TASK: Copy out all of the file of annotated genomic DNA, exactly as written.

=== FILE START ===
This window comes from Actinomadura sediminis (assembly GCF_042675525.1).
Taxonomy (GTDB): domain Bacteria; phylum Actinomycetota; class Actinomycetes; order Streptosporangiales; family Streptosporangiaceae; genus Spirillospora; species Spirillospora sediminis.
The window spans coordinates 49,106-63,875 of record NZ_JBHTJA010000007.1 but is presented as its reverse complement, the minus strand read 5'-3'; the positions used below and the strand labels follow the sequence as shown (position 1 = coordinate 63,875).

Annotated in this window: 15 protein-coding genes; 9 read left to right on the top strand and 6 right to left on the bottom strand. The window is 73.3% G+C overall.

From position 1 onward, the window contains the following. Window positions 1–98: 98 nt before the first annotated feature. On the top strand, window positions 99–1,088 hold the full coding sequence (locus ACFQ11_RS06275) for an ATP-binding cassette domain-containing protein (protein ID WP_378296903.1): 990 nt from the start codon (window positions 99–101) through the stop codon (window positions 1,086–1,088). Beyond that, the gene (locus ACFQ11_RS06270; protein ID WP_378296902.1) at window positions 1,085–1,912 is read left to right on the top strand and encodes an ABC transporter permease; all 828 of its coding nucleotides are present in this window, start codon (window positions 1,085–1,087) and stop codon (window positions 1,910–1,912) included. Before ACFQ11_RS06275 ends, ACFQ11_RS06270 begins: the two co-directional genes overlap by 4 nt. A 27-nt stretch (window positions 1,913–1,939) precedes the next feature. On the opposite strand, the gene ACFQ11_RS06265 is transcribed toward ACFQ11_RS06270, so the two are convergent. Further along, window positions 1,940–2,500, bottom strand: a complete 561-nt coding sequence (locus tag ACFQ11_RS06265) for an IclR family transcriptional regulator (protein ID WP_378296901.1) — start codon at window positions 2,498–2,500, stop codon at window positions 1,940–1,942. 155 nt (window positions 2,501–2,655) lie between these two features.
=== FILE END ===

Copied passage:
This window comes from Actinomadura sediminis (assembly GCF_042675525.1).
Taxonomy (GTDB): domain Bacteria; phylum Actinomycetota; class Actinomycetes; order Streptosporangiales; family Streptosporangiaceae; genus Spirillospora; species Spirillospora sediminis.
The window spans coordinates 49,106-63,875 of record NZ_JBHTJA010000007.1 but is presented as its reverse complement, the minus strand read 5'-3'; the positions used below and the strand labels follow the sequence as shown (position 1 = coordinate 63,875).

Annotated in this window: 15 protein-coding genes; 9 read left to right on the top strand and 6 right to left on the bottom strand. The window is 73.3% G+C overall.

From position 1 onward, the window contains the following. Window positions 1–98: 98 nt before the first annotated feature. On the top strand, window positions 99–1,088 hold the full coding sequence (locus ACFQ11_RS06275) for an ATP-binding cassette domain-containing protein (protein ID WP_378296903.1): 990 nt from the start codon (window positions 99–101) through the stop codon (window positions 1,086–1,088). Beyond that, the gene (locus ACFQ11_RS06270; protein ID WP_378296902.1) at window positions 1,085–1,912 is read left to right on the top strand and encodes an ABC transporter permease; all 828 of its coding nucleotides are present in this window, start codon (window positions 1,085–1,087) and stop codon (window positions 1,910–1,912) included. Before ACFQ11_RS06275 ends, ACFQ11_RS06270 begins: the two co-directional genes overlap by 4 nt. A 27-nt stretch (window positions 1,913–1,939) precedes the next feature. On the opposite strand, the gene ACFQ11_RS06265 is transcribed toward ACFQ11_RS06270, so the two are convergent. Further along, window positions 1,940–2,500, bottom strand: a complete 561-nt coding sequence (locus tag ACFQ11_RS06265) for an IclR family transcriptional regulator (protein ID WP_378296901.1) — start codon at window positions 2,498–2,500, stop codon at window positions 1,940–1,942. 155 nt (window positions 2,501–2,655) lie between these two features.